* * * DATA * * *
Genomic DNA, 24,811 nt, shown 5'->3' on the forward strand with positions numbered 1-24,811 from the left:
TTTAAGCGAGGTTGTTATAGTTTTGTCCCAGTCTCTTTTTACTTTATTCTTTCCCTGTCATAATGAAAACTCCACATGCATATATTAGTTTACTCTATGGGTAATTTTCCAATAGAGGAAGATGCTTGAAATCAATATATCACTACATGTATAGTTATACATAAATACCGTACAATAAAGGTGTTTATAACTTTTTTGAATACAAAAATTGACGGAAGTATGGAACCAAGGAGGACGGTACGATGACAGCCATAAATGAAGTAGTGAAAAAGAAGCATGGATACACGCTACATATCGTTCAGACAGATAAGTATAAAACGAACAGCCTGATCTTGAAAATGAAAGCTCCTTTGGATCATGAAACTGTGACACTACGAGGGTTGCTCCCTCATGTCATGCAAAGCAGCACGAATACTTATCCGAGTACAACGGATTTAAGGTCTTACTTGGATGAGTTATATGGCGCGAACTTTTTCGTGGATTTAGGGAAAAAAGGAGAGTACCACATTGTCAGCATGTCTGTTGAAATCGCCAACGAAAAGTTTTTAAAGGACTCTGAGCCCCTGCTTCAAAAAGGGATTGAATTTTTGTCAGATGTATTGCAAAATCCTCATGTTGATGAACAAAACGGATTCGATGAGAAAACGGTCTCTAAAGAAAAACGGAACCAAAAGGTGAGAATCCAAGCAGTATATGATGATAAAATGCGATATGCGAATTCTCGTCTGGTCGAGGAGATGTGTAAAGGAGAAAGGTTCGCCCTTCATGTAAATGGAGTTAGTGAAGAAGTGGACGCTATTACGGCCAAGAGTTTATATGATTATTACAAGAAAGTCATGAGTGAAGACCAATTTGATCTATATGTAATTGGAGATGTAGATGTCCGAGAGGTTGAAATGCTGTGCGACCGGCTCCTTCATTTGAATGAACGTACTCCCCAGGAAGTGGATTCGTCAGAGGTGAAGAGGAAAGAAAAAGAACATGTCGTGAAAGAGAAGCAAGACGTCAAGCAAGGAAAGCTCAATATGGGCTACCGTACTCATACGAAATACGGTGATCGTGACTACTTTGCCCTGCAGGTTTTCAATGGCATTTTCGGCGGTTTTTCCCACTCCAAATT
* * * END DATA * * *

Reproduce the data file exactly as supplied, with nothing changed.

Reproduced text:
Genomic DNA, 24,811 nt, shown 5'->3' on the forward strand with positions numbered 1-24,811 from the left:
TTTAAGCGAGGTTGTTATAGTTTTGTCCCAGTCTCTTTTTACTTTATTCTTTCCCTGTCATAATGAAAACTCCACATGCATATATTAGTTTACTCTATGGGTAATTTTCCAATAGAGGAAGATGCTTGAAATCAATATATCACTACATGTATAGTTATACATAAATACCGTACAATAAAGGTGTTTATAACTTTTTTGAATACAAAAATTGACGGAAGTATGGAACCAAGGAGGACGGTACGATGACAGCCATAAATGAAGTAGTGAAAAAGAAGCATGGATACACGCTACATATCGTTCAGACAGATAAGTATAAAACGAACAGCCTGATCTTGAAAATGAAAGCTCCTTTGGATCATGAAACTGTGACACTACGAGGGTTGCTCCCTCATGTCATGCAAAGCAGCACGAATACTTATCCGAGTACAACGGATTTAAGGTCTTACTTGGATGAGTTATATGGCGCGAACTTTTTCGTGGATTTAGGGAAAAAAGGAGAGTACCACATTGTCAGCATGTCTGTTGAAATCGCCAACGAAAAGTTTTTAAAGGACTCTGAGCCCCTGCTTCAAAAAGGGATTGAATTTTTGTCAGATGTATTGCAAAATCCTCATGTTGATGAACAAAACGGATTCGATGAGAAAACGGTCTCTAAAGAAAAACGGAACCAAAAGGTGAGAATCCAAGCAGTATATGATGATAAAATGCGATATGCGAATTCTCGTCTGGTCGAGGAGATGTGTAAAGGAGAAAGGTTCGCCCTTCATGTAAATGGAGTTAGTGAAGAAGTGGACGCTATTACGGCCAAGAGTTTATATGATTATTACAAGAAAGTCATGAGTGAAGACCAATTTGATCTATATGTAATTGGAGATGTAGATGTCCGAGAGGTTGAAATGCTGTGCGACCGGCTCCTTCATTTGAATGAACGTACTCCCCAGGAAGTGGATTCGTCAGAGGTGAAGAGGAAAGAAAAAGAACATGTCGTGAAAGAGAAGCAAGACGTCAAGCAAGGAAAGCTCAATATGGGCTACCGTACTCATACGAAATACGGTGATCGTGACTACTTTGCCCTGCAGGTTTTCAATGGCATTTTCGGCGGTTTTTCCCACTCCAAATT